Lori: I’ll be talking about financial literacy for women. We didn’t know anything about finanicals. We had no interest or schooling, but when we changed our business, we had to learn. When we got into franchising, that was a totally different business. When you’re in franchising, people are buying the proven model, not cupcakes. The wording has to change, and you have to know what you’re talking about. One thing Heather and I don’t like is not knowing what we’re talking about when we’re in front of someone.

All 10 Cupcakes franchise locations are owned and operated by women. It’s a great feeling to be able to teach women and give them the tools to empower them and give them independence. When it clicked for us, it changed–not necessarily our business–but how we viewed our business. Knowledge gives you more strength, and strength gives you power.

RC: Thanks, ladies! Looking forward to seeing your keynote in New Orleans! 

If you are interested in attending the Sage Summit and seeing Lori and Heather, as well as other notables like Deepak Chopra, Matthew Weiner and more, click for more information. 

If you can’t attend, I will be live-tweeting at the sessions I attend under the hashtag #SageSummit.

8 Social Media “Don’ts” [Infographic]

I’m someone who spends a great deal of time on social media. I have to–it’s my job. And there are days when I shake my head… and wonder “what were they thinking when they posted that??”

Friends are, of course, a different ballgame than businesses. You have to be really strategic as a business regarding what you post. You have to be aware of things like frequency, types of posts, and how many of them are about you, or not about you.

It’s not all about you! One of the most common mistakes many businesses make is that they believe they should only be posting about themselves. All the time. Social media is social, and that means there needs to be a great deal of back-and-forth. It’s perfectly fine curate other people’s content for your social media, as long as that content is related to your business in some way. And don’t forget to ask questions–I always use the analogy of going on a first date–no one likes to be on a date with someone who does nothing but talk about themselves!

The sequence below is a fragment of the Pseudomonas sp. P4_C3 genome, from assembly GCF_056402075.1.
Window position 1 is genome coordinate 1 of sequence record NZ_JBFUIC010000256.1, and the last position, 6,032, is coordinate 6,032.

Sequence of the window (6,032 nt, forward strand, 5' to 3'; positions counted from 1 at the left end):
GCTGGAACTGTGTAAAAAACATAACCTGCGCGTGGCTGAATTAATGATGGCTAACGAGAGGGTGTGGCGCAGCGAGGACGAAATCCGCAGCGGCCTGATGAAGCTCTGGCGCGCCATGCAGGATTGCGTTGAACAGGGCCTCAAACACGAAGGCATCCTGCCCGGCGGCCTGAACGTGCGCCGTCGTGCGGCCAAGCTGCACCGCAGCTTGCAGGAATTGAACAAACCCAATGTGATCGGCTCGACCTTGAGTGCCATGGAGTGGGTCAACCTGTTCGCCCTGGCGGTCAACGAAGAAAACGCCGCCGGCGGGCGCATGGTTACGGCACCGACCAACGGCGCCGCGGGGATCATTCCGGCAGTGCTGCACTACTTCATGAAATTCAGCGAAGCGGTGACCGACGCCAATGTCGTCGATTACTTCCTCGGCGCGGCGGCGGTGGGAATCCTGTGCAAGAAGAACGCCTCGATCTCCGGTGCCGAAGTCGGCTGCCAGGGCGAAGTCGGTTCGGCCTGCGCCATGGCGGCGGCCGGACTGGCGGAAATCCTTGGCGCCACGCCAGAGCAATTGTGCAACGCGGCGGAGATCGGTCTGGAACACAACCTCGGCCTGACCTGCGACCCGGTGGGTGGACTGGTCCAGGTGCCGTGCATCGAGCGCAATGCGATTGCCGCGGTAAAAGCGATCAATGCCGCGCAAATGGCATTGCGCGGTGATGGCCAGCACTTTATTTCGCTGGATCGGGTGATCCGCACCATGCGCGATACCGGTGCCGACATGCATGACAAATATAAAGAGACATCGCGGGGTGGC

Don’t bleed the feed! Use a scheduling tool like Hootsuite or Buffer or Facebook’s scheduler to put some time  and space between your posts. Study your analytics to figure out what optimal posting times are, and schedule your updates for those times. Posting 5 things in a row is a big turn-off.

Failing to plan. How often will you post to each of your social media? Where will that content come from? I always recommend having a calendar of posting, it’s the best way to stay on track and make sure you’re covered.

Too many shiny objects. It’s easy, in this time, when there are new social networks being launched all the time, to go running off after some new shiny thing. But master the basics first: an e-newsletter or a blog, Facebook and Twitter. Then think about Instagram and/or Pinterest (if your business is highly visual), video, etc.

DON”T fake it. As tempting as it may be to buy followers, it’s a big mistake. None of those accounts are real–exactly zero of them will convert to actual paying customers. A smaller audience of engaged people is worth way more than thousands of fake followers.

Chill with the hashtags. I basically don’t use them at all on Facebook. They have very little utility there. I try to keep them to about 3 on tweets, and load them at the end if possible, and not in the body of the tweet. On Instagram, the rule of thumb is around 7-10.

Here’s today’s great infographic on these 8 Social Media Don’ts.


Infographic courtesy of Digital Marketing Philippines